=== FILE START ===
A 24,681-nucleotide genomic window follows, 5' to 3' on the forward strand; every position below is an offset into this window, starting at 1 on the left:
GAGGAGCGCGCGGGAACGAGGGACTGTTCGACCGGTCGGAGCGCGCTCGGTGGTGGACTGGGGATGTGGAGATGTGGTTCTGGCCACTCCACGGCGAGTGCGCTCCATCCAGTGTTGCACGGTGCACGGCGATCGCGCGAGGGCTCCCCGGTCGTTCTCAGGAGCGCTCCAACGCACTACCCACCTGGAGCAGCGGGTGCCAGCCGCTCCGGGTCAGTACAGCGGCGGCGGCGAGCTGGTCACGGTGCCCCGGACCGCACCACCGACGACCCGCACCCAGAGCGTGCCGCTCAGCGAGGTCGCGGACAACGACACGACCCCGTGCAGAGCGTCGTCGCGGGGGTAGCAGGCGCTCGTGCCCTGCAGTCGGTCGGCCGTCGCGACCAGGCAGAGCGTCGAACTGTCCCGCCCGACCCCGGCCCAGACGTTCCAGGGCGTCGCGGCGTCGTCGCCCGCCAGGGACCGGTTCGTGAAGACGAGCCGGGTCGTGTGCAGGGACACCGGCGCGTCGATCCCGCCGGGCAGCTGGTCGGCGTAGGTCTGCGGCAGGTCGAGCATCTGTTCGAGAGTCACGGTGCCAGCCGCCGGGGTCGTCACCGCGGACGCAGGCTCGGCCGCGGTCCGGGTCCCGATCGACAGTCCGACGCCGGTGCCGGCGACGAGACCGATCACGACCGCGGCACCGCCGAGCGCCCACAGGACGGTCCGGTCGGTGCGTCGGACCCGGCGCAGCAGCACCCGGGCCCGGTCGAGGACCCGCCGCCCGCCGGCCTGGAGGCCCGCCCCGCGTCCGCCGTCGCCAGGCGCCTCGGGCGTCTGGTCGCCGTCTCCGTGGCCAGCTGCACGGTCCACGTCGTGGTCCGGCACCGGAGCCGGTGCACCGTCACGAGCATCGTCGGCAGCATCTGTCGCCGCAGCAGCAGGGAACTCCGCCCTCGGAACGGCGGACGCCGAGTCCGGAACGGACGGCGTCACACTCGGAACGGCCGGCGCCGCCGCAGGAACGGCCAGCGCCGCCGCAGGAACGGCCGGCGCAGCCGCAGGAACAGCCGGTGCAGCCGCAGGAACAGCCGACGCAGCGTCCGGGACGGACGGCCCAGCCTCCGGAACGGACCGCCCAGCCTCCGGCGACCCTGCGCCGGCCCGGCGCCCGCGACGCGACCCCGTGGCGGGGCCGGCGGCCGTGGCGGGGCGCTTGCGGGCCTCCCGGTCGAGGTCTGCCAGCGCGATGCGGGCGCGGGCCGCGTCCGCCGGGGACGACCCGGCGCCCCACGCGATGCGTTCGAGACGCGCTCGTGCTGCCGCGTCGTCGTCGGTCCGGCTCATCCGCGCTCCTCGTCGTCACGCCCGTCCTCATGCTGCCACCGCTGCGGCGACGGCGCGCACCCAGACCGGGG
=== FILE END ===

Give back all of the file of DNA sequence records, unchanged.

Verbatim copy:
A 24,681-nucleotide genomic window follows, 5' to 3' on the forward strand; every position below is an offset into this window, starting at 1 on the left:
GAGGAGCGCGCGGGAACGAGGGACTGTTCGACCGGTCGGAGCGCGCTCGGTGGTGGACTGGGGATGTGGAGATGTGGTTCTGGCCACTCCACGGCGAGTGCGCTCCATCCAGTGTTGCACGGTGCACGGCGATCGCGCGAGGGCTCCCCGGTCGTTCTCAGGAGCGCTCCAACGCACTACCCACCTGGAGCAGCGGGTGCCAGCCGCTCCGGGTCAGTACAGCGGCGGCGGCGAGCTGGTCACGGTGCCCCGGACCGCACCACCGACGACCCGCACCCAGAGCGTGCCGCTCAGCGAGGTCGCGGACAACGACACGACCCCGTGCAGAGCGTCGTCGCGGGGGTAGCAGGCGCTCGTGCCCTGCAGTCGGTCGGCCGTCGCGACCAGGCAGAGCGTCGAACTGTCCCGCCCGACCCCGGCCCAGACGTTCCAGGGCGTCGCGGCGTCGTCGCCCGCCAGGGACCGGTTCGTGAAGACGAGCCGGGTCGTGTGCAGGGACACCGGCGCGTCGATCCCGCCGGGCAGCTGGTCGGCGTAGGTCTGCGGCAGGTCGAGCATCTGTTCGAGAGTCACGGTGCCAGCCGCCGGGGTCGTCACCGCGGACGCAGGCTCGGCCGCGGTCCGGGTCCCGATCGACAGTCCGACGCCGGTGCCGGCGACGAGACCGATCACGACCGCGGCACCGCCGAGCGCCCACAGGACGGTCCGGTCGGTGCGTCGGACCCGGCGCAGCAGCACCCGGGCCCGGTCGAGGACCCGCCGCCCGCCGGCCTGGAGGCCCGCCCCGCGTCCGCCGTCGCCAGGCGCCTCGGGCGTCTGGTCGCCGTCTCCGTGGCCAGCTGCACGGTCCACGTCGTGGTCCGGCACCGGAGCCGGTGCACCGTCACGAGCATCGTCGGCAGCATCTGTCGCCGCAGCAGCAGGGAACTCCGCCCTCGGAACGGCGGACGCCGAGTCCGGAACGGACGGCGTCACACTCGGAACGGCCGGCGCCGCCGCAGGAACGGCCAGCGCCGCCGCAGGAACGGCCGGCGCAGCCGCAGGAACAGCCGGTGCAGCCGCAGGAACAGCCGACGCAGCGTCCGGGACGGACGGCCCAGCCTCCGGAACGGACCGCCCAGCCTCCGGCGACCCTGCGCCGGCCCGGCGCCCGCGACGCGACCCCGTGGCGGGGCCGGCGGCCGTGGCGGGGCGCTTGCGGGCCTCCCGGTCGAGGTCTGCCAGCGCGATGCGGGCGCGGGCCGCGTCCGCCGGGGACGACCCGGCGCCCCACGCGATGCGTTCGAGACGCGCTCGTGCTGCCGCGTCGTCGTCGGTCCGGCTCATCCGCGCTCCTCGTCGTCACGCCCGTCCTCATGCTGCCACCGCTGCGGCGACGGCGCGCACCCAGACCGGGG